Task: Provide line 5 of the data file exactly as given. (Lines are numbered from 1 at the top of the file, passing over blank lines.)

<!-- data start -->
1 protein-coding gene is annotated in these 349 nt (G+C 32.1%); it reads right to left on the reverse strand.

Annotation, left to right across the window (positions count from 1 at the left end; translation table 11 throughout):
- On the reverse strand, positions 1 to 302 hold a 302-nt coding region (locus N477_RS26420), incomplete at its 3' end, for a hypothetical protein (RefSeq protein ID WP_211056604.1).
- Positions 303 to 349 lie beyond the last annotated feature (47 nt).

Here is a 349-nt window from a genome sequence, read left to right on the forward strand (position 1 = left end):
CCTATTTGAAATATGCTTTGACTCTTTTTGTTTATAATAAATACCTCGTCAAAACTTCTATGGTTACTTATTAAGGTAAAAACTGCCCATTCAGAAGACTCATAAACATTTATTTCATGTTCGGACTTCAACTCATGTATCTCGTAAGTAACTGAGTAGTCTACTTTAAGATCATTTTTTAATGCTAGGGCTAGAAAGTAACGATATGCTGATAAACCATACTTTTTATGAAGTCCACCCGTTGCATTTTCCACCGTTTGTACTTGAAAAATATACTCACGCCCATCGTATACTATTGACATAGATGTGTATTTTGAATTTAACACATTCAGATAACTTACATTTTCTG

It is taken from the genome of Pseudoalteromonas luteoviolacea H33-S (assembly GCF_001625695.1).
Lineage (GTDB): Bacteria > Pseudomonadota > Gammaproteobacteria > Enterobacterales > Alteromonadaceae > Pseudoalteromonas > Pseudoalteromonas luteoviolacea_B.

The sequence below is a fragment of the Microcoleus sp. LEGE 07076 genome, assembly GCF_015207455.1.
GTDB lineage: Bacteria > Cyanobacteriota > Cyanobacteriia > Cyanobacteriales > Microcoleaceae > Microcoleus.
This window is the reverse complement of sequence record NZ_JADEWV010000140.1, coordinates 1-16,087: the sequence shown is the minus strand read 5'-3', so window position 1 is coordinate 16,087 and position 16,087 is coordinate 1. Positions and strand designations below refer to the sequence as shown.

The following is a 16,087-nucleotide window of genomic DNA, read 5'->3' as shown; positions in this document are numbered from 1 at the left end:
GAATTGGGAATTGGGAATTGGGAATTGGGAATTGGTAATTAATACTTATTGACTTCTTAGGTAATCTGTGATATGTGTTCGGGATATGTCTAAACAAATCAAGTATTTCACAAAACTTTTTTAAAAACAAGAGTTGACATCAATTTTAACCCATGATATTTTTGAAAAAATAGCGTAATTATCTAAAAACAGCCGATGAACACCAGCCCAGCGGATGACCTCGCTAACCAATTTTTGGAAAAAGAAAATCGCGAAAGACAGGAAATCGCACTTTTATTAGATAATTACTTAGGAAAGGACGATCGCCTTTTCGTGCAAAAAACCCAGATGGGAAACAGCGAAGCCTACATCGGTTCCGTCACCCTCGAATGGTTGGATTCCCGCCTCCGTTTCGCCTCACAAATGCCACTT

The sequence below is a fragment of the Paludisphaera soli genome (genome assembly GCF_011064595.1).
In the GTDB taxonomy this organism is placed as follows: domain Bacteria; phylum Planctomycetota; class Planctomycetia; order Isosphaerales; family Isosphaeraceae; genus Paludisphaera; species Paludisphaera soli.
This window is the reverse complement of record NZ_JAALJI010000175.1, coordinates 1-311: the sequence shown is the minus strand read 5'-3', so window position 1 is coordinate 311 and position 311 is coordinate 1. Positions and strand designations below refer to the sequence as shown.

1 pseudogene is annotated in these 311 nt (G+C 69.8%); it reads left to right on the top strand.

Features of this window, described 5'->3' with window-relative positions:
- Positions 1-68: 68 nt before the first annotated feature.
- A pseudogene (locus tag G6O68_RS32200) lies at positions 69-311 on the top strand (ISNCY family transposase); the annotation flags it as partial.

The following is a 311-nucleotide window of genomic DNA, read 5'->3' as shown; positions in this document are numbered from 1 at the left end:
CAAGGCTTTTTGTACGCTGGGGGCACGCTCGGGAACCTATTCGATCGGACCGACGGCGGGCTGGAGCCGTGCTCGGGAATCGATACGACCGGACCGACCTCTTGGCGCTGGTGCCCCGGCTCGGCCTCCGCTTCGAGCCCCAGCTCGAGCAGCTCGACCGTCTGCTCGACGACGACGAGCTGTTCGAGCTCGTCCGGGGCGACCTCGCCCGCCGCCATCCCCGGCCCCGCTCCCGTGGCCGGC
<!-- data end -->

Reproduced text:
Here is a 349-nt window from a genome sequence, read left to right on the forward strand (position 1 = left end):